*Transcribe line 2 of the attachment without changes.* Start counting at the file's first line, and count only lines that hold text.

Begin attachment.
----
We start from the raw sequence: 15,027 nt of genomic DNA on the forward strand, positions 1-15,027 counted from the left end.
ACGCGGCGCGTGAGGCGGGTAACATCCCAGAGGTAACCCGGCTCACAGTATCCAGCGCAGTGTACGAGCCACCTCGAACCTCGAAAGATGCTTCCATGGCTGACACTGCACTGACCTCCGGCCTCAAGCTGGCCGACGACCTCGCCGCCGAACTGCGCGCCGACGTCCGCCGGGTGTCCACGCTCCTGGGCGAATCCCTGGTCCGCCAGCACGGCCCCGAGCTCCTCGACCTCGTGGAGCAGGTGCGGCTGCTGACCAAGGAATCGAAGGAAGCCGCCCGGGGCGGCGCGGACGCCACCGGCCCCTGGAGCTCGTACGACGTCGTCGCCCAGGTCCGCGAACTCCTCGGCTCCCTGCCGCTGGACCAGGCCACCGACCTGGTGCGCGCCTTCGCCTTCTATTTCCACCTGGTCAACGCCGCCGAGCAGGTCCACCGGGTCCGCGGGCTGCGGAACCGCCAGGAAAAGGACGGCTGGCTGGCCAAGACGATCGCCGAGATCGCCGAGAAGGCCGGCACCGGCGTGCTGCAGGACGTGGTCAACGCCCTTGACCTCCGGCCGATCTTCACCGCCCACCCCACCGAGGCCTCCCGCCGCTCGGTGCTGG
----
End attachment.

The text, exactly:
ACGCGGCGCGTGAGGCGGGTAACATCCCAGAGGTAACCCGGCTCACAGTATCCAGCGCAGTGTACGAGCCACCTCGAACCTCGAAAGATGCTTCCATGGCTGACACTGCACTGACCTCCGGCCTCAAGCTGGCCGACGACCTCGCCGCCGAACTGCGCGCCGACGTCCGCCGGGTGTCCACGCTCCTGGGCGAATCCCTGGTCCGCCAGCACGGCCCCGAGCTCCTCGACCTCGTGGAGCAGGTGCGGCTGCTGACCAAGGAATCGAAGGAAGCCGCCCGGGGCGGCGCGGACGCCACCGGCCCCTGGAGCTCGTACGACGTCGTCGCCCAGGTCCGCGAACTCCTCGGCTCCCTGCCGCTGGACCAGGCCACCGACCTGGTGCGCGCCTTCGCCTTCTATTTCCACCTGGTCAACGCCGCCGAGCAGGTCCACCGGGTCCGCGGGCTGCGGAACCGCCAGGAAAAGGACGGCTGGCTGGCCAAGACGATCGCCGAGATCGCCGAGAAGGCCGGCACCGGCGTGCTGCAGGACGTGGTCAACGCCCTTGACCTCCGGCCGATCTTCACCGCCCACCCCACCGAGGCCTCCCGCCGCTCGGTGCTGG